Influenza virus remains an unmet health issue. Although the virus is controlled with annual vaccines, these exhibit variable efficacy, and slow vaccine production means vaccines are not available during an emerging pandemic. Antivirals can stunt an influenza pandemic, but antivirals become ineffective over time due to selection of resistant viruses. These facts highlight the need to identify novel targets for development of new antiviral therapies to combat emerging influenza, control influenza-related disease, and enhance human health. There is urgent need to discover new molecular targets and produce novel antiviral therapies against influenza virus to prevent an emerging pandemic. Our long-term goal is to discover multiple targets that can be exploited in combination to block influenza viruses. Our objective is to characterize influenza nucleoprotein (NP) interactions essential for influenza RNA expression. NP is an essential component of the functional viral ribonucleoprotein (vRNP), responsible for viral mRNA transcription and RNA genome replication. Recently the FDA approved the first antiviral to target this influenza-virus complex. XOFLUZA is an endonuclease inhibitor targeting influenza PA protein of the vRNP complex and has great promise to inhibit influenza infection rapidly. The activity targeted in this new antiviral was discovered via publicly funded research nearly 40 years ago (Krug, 1981) and exemplifies the importance of our proposed research. Our work is complementary and focuses on the nucleoprotein of the vRNP. Our central hypothesis is that elucidating molecular interactions essential for influenza RNA expression will identify novel antiviral targets. It is reasoned that targeting a highly conserved viral protein is less likely to result in evolution of resistance, particularly when the conserved target is attacked at multiple sites. Once better understood, interactions essential to viral RNA expression will reveal novel ways of preventing an emerging influenza virus pandemic. To test our central hypothesis and attain our overall objective, we will pursue the following specific aims: 1) Characterize influenza nucleoprotein interactions essential for vRNP function and 2) Define influenza nucleoprotein interaction with non- structural protein 1. The proposed research is significant because we will identify multiple antiviral targets within conserved regions of NP, reasoned to be less prone to the development of resistance. The proposed research is innovative because it will identify novel targets to inhibit influenza, possibly including host factors that interact with NP but serve redundant functions for the host. This research will advance knowledge of the physiology of influenza virus and provide fundamental information that can be harnessed to support development of new anti-influenza therapies and enhance human health.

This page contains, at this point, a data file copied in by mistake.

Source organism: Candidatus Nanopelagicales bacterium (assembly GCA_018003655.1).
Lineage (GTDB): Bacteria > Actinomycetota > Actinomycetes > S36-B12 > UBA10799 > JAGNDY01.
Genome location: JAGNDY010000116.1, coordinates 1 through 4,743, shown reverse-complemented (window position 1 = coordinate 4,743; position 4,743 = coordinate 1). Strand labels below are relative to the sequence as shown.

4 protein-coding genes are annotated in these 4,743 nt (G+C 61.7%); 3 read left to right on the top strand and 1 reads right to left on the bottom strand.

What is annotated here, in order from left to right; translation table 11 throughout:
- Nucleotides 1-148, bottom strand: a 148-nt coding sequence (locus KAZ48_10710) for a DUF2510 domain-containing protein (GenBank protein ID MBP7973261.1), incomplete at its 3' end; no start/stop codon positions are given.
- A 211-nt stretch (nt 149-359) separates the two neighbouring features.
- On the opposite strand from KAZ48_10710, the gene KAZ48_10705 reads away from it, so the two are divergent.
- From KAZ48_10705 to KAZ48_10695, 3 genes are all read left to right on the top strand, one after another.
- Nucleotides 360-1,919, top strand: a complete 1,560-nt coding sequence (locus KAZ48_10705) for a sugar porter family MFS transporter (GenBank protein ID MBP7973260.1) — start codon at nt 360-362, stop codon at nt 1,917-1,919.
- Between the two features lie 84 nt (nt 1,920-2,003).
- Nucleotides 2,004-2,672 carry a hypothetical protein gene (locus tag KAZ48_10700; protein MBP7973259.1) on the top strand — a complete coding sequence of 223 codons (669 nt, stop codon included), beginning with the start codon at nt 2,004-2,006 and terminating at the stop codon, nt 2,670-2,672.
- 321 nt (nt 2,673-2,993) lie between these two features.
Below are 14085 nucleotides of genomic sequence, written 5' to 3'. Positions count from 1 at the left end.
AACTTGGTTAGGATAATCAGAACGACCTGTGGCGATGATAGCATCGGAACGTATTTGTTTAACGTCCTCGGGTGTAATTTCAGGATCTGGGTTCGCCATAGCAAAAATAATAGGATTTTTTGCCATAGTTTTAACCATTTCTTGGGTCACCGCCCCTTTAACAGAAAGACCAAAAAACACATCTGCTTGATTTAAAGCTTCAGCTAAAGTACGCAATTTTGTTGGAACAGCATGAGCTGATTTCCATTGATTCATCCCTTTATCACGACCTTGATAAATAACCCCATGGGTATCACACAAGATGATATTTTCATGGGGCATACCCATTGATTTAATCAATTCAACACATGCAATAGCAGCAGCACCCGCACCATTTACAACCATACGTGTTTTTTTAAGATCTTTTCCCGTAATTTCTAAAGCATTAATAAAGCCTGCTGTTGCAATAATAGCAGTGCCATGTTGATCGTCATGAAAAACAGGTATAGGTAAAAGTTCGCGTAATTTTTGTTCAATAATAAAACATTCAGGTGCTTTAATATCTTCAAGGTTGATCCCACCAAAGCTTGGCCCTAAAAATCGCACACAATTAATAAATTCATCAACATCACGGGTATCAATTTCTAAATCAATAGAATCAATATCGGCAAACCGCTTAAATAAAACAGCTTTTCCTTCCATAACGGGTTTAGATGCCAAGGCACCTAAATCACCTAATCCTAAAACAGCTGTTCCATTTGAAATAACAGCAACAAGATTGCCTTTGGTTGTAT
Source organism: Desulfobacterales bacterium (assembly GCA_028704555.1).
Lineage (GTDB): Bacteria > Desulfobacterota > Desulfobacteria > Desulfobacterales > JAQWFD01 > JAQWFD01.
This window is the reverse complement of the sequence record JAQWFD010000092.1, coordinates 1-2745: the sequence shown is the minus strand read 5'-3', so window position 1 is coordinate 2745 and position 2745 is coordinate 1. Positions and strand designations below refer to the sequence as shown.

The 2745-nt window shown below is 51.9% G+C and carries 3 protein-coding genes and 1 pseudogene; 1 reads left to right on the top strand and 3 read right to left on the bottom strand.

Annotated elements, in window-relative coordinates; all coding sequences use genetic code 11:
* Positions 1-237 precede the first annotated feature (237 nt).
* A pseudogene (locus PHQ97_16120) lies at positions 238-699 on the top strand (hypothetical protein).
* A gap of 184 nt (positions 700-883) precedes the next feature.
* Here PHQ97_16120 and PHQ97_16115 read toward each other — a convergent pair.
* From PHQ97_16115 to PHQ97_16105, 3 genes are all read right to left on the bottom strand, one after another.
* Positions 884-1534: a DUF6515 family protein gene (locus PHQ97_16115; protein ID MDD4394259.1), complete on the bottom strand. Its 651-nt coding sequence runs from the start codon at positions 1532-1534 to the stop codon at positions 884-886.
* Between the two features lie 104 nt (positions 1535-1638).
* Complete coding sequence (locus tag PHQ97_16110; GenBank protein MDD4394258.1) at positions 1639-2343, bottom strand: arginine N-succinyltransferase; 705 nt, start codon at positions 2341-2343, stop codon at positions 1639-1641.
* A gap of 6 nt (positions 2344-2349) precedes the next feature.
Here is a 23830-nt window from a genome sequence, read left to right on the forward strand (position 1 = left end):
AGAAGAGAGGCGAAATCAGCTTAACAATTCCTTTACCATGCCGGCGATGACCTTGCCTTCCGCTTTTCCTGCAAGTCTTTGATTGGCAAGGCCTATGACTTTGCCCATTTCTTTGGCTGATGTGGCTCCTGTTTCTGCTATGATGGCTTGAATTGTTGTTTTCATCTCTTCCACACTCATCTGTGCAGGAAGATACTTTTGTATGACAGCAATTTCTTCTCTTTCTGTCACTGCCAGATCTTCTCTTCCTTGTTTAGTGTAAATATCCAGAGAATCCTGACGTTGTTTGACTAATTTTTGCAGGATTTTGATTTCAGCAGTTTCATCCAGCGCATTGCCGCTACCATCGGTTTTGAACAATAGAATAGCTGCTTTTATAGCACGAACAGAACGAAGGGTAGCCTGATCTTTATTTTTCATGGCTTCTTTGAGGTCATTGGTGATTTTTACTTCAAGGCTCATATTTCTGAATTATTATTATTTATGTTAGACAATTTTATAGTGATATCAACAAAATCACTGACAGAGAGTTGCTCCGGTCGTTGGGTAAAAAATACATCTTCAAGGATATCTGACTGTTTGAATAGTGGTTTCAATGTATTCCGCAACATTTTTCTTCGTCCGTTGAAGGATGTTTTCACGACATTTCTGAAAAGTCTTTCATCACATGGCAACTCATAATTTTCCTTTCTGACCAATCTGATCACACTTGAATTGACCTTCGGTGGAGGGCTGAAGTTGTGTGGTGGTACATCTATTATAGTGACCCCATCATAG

Public Health Relevance

Our overall objective is to characterize multiple nucleoprotein interactions required for influenza replication and define domains of NP that can be targeted to inhibit influenza virus. The rationale is that once molecular events essential for influenza vRNP function are better defined, novel ways of preventing influenza virus will be revealed, and is exemplified by the newly approved influenza antiviral, XOFLUZA, which targets a vRNP activity identified nearly 40 years ago through public funded research (Krug, 1981). Our research will provide information about influenza replication that can be harnessed to support development of new anti-influenza therapies and enhance human health. !

National Institute of Health (NIH)
National Institute of General Medical Sciences (NIGMS)
Research Continuance Award (SC3)
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Special Emphasis Panel (ZGM1)
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Bernal, Federico
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California State University San Bernardino
Schools of Arts and Sciences
San Bernardino
United States
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